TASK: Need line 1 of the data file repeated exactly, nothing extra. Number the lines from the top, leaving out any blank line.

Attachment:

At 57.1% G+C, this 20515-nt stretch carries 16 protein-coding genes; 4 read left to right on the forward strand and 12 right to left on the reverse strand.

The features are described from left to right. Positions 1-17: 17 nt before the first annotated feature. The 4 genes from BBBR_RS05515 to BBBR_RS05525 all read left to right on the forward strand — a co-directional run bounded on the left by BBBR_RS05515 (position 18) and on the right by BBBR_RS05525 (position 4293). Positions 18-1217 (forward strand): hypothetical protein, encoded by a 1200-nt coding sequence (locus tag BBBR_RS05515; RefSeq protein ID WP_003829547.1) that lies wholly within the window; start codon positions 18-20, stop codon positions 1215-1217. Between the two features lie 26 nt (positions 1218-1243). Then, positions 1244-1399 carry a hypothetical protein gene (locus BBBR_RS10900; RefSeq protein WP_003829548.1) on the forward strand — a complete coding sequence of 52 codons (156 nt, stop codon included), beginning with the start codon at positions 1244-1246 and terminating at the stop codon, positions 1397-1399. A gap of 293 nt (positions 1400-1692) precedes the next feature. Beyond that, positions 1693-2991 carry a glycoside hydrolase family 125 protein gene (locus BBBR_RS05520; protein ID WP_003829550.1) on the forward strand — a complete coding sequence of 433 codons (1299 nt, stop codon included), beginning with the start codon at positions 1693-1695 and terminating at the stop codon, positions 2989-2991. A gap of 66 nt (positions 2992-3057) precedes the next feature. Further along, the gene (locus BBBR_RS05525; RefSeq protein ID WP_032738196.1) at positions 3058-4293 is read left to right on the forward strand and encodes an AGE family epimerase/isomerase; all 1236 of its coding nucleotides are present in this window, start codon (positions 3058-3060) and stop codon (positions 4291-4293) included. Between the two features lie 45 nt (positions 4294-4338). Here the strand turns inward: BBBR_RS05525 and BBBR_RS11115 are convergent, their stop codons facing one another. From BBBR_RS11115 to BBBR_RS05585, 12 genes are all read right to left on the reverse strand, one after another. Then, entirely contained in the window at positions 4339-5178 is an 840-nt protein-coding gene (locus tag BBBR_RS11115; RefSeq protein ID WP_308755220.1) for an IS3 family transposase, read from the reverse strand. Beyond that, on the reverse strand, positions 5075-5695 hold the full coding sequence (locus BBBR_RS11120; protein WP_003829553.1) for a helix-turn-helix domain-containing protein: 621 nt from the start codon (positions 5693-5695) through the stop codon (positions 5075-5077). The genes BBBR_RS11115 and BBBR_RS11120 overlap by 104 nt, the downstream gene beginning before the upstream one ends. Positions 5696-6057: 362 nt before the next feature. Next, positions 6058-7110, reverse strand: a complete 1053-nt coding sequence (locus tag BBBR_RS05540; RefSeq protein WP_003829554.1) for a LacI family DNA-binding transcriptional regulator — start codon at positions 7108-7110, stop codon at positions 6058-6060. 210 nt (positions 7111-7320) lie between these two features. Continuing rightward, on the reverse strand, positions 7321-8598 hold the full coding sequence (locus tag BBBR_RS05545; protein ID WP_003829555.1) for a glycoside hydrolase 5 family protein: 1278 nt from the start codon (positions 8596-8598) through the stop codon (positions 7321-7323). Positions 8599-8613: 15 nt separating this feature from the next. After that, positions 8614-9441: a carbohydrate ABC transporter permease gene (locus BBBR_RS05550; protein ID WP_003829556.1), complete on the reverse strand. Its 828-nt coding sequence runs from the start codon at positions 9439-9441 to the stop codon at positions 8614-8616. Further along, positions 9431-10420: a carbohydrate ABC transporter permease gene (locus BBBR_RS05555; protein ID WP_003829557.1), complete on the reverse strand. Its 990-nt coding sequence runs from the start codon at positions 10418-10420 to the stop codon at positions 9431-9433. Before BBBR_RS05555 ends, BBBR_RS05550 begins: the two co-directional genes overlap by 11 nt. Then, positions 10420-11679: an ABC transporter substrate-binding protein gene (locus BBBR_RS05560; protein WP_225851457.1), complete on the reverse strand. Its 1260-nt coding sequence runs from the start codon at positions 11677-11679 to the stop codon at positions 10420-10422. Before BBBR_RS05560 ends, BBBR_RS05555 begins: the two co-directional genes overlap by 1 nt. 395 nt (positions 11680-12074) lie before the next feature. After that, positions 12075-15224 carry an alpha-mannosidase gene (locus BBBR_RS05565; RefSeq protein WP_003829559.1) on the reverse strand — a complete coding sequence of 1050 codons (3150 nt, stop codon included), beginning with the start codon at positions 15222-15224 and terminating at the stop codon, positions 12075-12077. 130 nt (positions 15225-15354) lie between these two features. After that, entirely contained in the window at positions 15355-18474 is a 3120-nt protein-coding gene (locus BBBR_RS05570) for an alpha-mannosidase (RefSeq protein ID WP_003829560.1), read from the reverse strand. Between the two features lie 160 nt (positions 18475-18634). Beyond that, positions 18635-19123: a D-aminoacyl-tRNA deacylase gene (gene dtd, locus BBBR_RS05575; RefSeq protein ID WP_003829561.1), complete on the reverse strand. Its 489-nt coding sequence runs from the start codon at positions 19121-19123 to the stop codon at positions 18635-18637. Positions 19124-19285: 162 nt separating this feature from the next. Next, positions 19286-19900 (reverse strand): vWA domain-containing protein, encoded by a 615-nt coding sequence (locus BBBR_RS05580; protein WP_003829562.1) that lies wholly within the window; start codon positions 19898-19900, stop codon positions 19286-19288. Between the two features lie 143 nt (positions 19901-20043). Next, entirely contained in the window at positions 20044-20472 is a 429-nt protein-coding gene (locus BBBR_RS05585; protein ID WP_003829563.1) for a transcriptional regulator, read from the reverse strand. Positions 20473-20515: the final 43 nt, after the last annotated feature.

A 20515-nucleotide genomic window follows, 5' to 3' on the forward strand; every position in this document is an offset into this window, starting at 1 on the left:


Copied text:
At 57.1% G+C, this 20515-nt stretch carries 16 protein-coding genes; 4 read left to right on the forward strand and 12 right to left on the reverse strand.